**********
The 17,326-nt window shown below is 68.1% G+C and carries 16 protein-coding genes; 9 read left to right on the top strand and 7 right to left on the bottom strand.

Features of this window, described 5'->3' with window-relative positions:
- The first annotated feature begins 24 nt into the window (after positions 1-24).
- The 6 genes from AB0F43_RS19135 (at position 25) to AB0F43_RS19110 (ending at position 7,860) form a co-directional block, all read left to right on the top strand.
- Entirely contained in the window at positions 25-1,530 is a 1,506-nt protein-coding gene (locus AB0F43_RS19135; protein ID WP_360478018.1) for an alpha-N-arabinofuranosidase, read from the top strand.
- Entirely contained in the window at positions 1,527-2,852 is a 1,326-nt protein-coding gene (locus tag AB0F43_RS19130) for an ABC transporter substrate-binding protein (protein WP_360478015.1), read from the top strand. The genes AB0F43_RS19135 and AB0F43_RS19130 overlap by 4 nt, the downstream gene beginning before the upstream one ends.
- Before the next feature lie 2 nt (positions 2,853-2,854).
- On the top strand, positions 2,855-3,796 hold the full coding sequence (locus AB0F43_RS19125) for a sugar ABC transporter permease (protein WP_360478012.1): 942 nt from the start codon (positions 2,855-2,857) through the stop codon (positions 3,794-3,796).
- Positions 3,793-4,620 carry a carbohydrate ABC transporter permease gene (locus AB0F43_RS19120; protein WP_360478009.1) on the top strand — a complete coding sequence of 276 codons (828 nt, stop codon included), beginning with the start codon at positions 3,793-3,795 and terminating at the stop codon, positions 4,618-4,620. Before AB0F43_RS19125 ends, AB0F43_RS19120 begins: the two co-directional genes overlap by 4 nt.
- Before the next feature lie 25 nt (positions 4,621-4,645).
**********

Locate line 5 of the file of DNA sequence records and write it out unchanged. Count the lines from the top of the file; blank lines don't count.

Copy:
- Entirely contained in the window at positions 25-1,530 is a 1,506-nt protein-coding gene (locus AB0F43_RS19135; protein ID WP_360478018.1) for an alpha-N-arabinofuranosidase, read from the top strand.